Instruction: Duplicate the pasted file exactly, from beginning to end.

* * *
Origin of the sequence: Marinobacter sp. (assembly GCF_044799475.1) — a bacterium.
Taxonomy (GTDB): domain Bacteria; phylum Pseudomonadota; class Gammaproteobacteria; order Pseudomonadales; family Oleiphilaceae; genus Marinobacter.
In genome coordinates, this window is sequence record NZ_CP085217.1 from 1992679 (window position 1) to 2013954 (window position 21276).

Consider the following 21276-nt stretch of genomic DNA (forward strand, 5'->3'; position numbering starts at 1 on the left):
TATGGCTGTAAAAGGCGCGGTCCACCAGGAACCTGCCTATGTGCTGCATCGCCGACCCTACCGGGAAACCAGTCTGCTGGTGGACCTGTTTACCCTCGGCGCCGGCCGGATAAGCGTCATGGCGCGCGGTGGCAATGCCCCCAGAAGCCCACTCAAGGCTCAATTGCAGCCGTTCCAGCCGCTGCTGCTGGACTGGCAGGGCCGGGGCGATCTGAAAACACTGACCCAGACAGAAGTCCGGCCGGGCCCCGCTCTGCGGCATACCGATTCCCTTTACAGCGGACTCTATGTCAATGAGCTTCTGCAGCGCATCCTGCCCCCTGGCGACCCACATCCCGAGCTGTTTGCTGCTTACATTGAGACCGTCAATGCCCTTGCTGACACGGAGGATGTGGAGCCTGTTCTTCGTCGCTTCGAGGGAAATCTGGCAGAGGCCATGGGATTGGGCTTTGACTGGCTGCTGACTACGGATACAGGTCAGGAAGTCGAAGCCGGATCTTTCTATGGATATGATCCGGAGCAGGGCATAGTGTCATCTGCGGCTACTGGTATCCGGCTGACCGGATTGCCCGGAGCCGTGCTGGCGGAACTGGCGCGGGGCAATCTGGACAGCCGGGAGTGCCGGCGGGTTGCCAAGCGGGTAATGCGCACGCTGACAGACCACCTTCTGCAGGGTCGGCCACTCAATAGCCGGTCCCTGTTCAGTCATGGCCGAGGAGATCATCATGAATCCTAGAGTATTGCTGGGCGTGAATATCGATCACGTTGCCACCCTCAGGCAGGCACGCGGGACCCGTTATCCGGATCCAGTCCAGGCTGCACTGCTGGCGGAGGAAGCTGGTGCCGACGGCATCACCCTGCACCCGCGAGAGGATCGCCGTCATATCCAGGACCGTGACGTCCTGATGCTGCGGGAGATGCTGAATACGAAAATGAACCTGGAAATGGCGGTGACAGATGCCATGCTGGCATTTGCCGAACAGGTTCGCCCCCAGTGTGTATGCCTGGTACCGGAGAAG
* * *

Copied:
Origin of the sequence: Marinobacter sp. (assembly GCF_044799475.1) — a bacterium.
Taxonomy (GTDB): domain Bacteria; phylum Pseudomonadota; class Gammaproteobacteria; order Pseudomonadales; family Oleiphilaceae; genus Marinobacter.
In genome coordinates, this window is sequence record NZ_CP085217.1 from 1992679 (window position 1) to 2013954 (window position 21276).

Consider the following 21276-nt stretch of genomic DNA (forward strand, 5'->3'; position numbering starts at 1 on the left):
TATGGCTGTAAAAGGCGCGGTCCACCAGGAACCTGCCTATGTGCTGCATCGCCGACCCTACCGGGAAACCAGTCTGCTGGTGGACCTGTTTACCCTCGGCGCCGGCCGGATAAGCGTCATGGCGCGCGGTGGCAATGCCCCCAGAAGCCCACTCAAGGCTCAATTGCAGCCGTTCCAGCCGCTGCTGCTGGACTGGCAGGGCCGGGGCGATCTGAAAACACTGACCCAGACAGAAGTCCGGCCGGGCCCCGCTCTGCGGCATACCGATTCCCTTTACAGCGGACTCTATGTCAATGAGCTTCTGCAGCGCATCCTGCCCCCTGGCGACCCACATCCCGAGCTGTTTGCTGCTTACATTGAGACCGTCAATGCCCTTGCTGACACGGAGGATGTGGAGCCTGTTCTTCGTCGCTTCGAGGGAAATCTGGCAGAGGCCATGGGATTGGGCTTTGACTGGCTGCTGACTACGGATACAGGTCAGGAAGTCGAAGCCGGATCTTTCTATGGATATGATCCGGAGCAGGGCATAGTGTCATCTGCGGCTACTGGTATCCGGCTGACCGGATTGCCCGGAGCCGTGCTGGCGGAACTGGCGCGGGGCAATCTGGACAGCCGGGAGTGCCGGCGGGTTGCCAAGCGGGTAATGCGCACGCTGACAGACCACCTTCTGCAGGGTCGGCCACTCAATAGCCGGTCCCTGTTCAGTCATGGCCGAGGAGATCATCATGAATCCTAGAGTATTGCTGGGCGTGAATATCGATCACGTTGCCACCCTCAGGCAGGCACGCGGGACCCGTTATCCGGATCCAGTCCAGGCTGCACTGCTGGCGGAGGAAGCTGGTGCCGACGGCATCACCCTGCACCCGCGAGAGGATCGCCGTCATATCCAGGACCGTGACGTCCTGATGCTGCGGGAGATGCTGAATACGAAAATGAACCTGGAAATGGCGGTGACAGATGCCATGCTGGCATTTGCCGAACAGGTTCGCCCCCAGTGTGTATGCCTGGTACCGGAGAAG